On March 1, the Institute will host Lauren Benton, holder of the 'Nelson O. Tyrone Jr.' Chair of History and Professor of Law at Vanderbilt University.
Lauren Benton is coauthor with Lisa Ford of Rage for Order: The British Empire and the Origins of International Law, 1800 - 1850 (Harvard University Press, 2016), and she will be discussing the book’s contributions to global legal history. Rage for Order investigates a vast project of imperial legal reform in the British Empire and its relation to emerging visions of global legal order. Scandals of petty despotism across the empire in this period shaped constitutional politics and strengthened imperial jurisdiction throughout the empire. Campaigns to police piracy and end slave trading activated strategies to place imperial authority at the center of global legal regimes. The result was a sprawling attempt to create an imperial constitution for the world, a decentralized and messy enterprise that put an imperial stamp on subsequent ways of framing the international legal order.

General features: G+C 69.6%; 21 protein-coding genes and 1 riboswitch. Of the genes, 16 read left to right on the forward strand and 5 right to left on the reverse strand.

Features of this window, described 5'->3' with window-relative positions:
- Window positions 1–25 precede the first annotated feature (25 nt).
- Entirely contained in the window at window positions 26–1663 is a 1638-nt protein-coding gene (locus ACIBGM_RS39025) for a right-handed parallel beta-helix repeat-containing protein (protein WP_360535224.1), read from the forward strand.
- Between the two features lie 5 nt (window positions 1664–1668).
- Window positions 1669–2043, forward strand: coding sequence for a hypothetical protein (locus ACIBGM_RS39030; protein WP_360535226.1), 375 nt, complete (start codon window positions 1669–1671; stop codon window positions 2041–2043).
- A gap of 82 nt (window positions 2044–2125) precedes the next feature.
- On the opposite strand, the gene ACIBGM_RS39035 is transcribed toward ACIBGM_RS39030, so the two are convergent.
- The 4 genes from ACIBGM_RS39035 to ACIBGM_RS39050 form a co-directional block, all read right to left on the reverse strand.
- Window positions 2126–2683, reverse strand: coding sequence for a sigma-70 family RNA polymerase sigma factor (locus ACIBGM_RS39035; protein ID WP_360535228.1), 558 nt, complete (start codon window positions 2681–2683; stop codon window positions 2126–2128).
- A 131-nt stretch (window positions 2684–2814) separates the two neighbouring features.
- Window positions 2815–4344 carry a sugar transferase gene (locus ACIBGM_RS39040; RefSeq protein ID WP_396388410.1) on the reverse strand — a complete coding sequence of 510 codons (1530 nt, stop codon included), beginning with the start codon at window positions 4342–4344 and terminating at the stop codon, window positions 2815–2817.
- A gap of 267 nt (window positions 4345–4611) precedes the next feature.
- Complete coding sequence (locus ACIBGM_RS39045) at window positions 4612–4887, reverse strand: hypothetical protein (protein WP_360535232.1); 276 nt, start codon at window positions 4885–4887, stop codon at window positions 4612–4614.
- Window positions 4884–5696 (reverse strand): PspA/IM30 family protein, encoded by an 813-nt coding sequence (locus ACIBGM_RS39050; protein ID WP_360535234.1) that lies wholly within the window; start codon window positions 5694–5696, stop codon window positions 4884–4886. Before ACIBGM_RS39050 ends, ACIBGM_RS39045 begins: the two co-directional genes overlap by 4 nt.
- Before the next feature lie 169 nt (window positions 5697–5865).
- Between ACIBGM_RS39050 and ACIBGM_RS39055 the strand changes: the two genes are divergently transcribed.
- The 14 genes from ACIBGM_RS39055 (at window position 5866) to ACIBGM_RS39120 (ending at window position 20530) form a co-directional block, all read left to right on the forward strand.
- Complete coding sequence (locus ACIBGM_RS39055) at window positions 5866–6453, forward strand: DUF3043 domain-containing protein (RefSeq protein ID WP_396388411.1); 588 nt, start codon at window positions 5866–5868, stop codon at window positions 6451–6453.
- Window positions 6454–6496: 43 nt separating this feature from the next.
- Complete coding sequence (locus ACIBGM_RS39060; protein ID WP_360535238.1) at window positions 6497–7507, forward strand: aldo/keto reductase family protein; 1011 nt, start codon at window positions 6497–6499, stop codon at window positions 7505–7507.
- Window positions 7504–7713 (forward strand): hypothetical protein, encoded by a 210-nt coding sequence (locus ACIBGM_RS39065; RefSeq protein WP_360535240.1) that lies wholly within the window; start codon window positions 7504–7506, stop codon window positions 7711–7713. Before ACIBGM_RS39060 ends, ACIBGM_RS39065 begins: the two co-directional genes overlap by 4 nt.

Lauren Benton is a scholar of the comparative history of empires, the history of international law, and world history between 1400 and 1900. She is coauthor with Lisa Ford of Rage for Order: The British Empire and the Origins of International Law, 1400-1900 (Harvard University Press, 2016). Other publications include A Search for Sovereignty: Law and Geography in European Empires, 1400-1900 (Cambridge University Press, 2010); Law and Colonial Cultures: Legal Regimes in World History, 1400-1900 (Cambridge University Press, 2002), and two coedited volumes on empire and law.
Before joining the Vanderbilt faculty in 2015, Benton was Julius Silver Professor of History and Affiliate Professor of Law at NYU. Benton is the recipient of the 2019 Toynbee Prize for significant contributions to global history.